- Harrison Berry
- Jessica Holmes speaking at Storyfort in 2015.
Jessica Holmes is taking a bow.
"Honestly, this whole year has been a come-to-Jesus year for my career," she said.
After six years, Holmes is leaving Story Story Night, a nonprofit she co-founded with local actress Hollis Welsh, local author (and frequent Boise Weekly Fiction 101 judge) Clay Morgan and Log Cabin Literary Literary Center founding Director Paul Shaffer, which organizes public storytelling events. She will be replaced by Jodi Eichelberger, who currently sits on the Story Story Night board of directors.
"I always felt like Story Story Night would die if I quit, but Jodi Eichelberger is the only person I've ever met who has everything it takes to run this program," Holmes said.
Holmes has been the longtime public face of the organization, hosting performances at the Visual Arts Collective, Linen Building, El Korah Shrine and others. During her tenure, the organization has expanded to include adult-themed Story Story Late Nights.
"It never has diminished in community enthusiasm. We've always have crowds of 200-400 every month for six years," she said.
Holmes said Story Story Night will begin holding performances at the newly completed JUMP facility in November.
"It's really hard to find a place in Boise that's all ages but has the capacity we need that feels intimate at the same time. It's so difficult to find in Boise, so JUMP has been in talks with us," she said.
Developments in 2016, however, drove home for Holmes that it was time to leave. In March, at the Storyfort Launch Party at the Modern Hotel, she told a story that detailed events of an alleged sexual assault and revealed the first name of the victim. Holmes later said she regretted revealing the alleged victim's identity. Still, the event caused an online fracas, and Treefort Music Fest and Storyfort organizers ultimately decided to nix Story Story Night from the Storyfort lineup.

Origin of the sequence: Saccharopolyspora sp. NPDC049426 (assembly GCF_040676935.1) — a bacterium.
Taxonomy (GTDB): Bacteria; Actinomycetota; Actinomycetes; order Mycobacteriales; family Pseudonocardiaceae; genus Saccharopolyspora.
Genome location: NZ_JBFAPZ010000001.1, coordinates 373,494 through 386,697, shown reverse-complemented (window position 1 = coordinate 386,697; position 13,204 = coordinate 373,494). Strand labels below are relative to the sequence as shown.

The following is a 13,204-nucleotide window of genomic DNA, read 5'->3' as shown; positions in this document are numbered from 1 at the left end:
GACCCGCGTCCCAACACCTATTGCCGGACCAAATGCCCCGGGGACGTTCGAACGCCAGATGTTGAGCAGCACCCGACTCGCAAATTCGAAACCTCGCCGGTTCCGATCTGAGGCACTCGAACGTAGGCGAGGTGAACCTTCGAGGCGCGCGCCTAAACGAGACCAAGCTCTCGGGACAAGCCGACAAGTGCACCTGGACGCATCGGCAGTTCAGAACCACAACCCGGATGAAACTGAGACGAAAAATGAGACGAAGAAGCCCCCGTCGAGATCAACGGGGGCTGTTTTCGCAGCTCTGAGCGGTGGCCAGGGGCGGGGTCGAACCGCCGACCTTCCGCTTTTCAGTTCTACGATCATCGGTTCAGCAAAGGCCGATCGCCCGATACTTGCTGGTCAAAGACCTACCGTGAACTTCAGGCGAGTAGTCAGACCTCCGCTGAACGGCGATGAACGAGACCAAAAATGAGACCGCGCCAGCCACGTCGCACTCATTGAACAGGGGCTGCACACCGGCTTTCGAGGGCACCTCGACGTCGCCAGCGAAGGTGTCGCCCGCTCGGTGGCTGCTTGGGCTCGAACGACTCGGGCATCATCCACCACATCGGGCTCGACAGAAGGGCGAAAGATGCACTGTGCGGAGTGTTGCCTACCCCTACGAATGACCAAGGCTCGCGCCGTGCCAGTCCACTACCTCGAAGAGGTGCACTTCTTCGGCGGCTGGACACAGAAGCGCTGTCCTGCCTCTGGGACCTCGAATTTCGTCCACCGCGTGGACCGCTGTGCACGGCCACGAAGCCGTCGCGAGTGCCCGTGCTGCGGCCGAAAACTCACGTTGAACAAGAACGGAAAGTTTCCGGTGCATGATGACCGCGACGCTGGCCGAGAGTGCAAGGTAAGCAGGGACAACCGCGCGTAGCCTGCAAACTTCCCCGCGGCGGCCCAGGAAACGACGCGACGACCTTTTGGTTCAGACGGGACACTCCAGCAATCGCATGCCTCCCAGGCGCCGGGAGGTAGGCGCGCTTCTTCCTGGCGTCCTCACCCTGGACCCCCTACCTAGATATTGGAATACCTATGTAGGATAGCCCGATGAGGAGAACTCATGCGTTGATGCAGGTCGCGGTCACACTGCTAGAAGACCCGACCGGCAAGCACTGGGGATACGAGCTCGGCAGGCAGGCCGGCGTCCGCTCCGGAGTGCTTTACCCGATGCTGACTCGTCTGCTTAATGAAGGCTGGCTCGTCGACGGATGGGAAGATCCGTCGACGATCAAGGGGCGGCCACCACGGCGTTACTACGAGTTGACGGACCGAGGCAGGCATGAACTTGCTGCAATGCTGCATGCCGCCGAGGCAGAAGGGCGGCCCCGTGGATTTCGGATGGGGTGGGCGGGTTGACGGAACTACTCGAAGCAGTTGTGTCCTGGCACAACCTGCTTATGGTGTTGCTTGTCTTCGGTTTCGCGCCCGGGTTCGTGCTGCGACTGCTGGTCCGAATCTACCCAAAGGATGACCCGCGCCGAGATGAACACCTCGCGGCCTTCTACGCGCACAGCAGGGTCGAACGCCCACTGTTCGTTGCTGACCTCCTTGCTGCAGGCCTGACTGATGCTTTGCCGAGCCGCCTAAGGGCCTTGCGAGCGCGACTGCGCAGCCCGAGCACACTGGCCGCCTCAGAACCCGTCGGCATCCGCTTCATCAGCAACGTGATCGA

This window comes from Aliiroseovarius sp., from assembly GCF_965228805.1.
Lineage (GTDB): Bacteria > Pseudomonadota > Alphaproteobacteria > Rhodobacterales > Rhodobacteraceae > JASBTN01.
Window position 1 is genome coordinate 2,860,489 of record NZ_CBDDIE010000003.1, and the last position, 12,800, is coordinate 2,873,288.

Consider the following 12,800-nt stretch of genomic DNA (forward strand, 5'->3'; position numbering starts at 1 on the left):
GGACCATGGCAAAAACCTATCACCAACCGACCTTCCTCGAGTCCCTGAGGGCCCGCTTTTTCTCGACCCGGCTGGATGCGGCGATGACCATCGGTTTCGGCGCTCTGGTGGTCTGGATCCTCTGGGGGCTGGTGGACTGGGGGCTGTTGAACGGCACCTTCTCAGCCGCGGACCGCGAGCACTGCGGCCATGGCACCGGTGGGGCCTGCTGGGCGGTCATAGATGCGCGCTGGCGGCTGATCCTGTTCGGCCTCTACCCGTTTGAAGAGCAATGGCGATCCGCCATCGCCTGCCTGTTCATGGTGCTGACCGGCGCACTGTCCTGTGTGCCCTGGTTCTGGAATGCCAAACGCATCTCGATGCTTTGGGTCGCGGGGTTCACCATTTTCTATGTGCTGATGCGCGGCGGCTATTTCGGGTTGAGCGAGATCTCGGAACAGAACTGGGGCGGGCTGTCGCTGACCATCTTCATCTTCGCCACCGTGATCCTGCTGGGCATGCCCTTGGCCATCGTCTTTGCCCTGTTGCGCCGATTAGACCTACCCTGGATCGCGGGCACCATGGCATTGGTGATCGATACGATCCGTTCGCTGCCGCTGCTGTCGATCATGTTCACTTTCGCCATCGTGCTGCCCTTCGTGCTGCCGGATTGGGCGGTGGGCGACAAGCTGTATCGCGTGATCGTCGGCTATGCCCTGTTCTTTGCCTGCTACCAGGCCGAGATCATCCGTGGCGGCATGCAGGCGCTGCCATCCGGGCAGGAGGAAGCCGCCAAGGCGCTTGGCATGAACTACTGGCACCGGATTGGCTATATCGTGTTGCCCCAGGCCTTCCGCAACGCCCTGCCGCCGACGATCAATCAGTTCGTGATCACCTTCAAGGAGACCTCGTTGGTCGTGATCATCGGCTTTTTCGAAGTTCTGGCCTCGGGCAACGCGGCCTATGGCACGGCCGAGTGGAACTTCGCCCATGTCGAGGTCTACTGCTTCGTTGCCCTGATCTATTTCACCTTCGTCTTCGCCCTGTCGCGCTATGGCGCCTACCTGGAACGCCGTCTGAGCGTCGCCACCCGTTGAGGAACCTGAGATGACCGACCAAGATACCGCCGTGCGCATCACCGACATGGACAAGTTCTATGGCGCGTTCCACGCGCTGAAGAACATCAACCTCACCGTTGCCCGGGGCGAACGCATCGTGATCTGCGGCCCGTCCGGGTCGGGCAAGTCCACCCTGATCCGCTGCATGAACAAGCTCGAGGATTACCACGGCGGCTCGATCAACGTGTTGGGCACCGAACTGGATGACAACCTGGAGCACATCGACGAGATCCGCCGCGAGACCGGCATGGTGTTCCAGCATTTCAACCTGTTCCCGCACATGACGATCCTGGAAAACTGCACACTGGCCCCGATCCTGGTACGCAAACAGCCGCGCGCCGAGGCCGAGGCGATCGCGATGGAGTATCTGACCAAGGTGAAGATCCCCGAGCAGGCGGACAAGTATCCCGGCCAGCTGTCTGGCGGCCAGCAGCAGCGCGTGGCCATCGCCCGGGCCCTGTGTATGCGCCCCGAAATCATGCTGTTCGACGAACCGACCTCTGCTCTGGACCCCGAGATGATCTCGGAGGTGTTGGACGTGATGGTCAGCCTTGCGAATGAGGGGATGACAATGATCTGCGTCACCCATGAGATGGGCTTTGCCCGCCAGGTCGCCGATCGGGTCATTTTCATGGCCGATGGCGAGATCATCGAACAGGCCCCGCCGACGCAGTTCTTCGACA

"My takeaway from that was that it's hard to have a nonprofit whose heart and soul is so closely tied in with one individual. I felt like I needed, for my own sake, to have my own heart and soul back, and Story Story Night can move forward as an independent entity," she said.
Working for the nonprofit while trying to make a living has taken its toll, said Holmes, a longtime copywriter-for-hire, and it was time for her to dedicate more energy to her new full-time job as a senior copywriter at CLM Marketing and Advertising. Holmes said she'd like to stay busy artistically, but won't be leading from the stage.
"I never really expected I would be a stage person, but I just kept doing it," said Holmes, who was the winner of the inaugural Boise's Funniest Person competition in 2013. "I hope to go like David Sedaris and, like, sell out stage shows. Just kidding."
Her last performance will be at Story Story Late-Night's "Scissors" performance Wednesday, Aug. 29 at the Visual Arts Collective.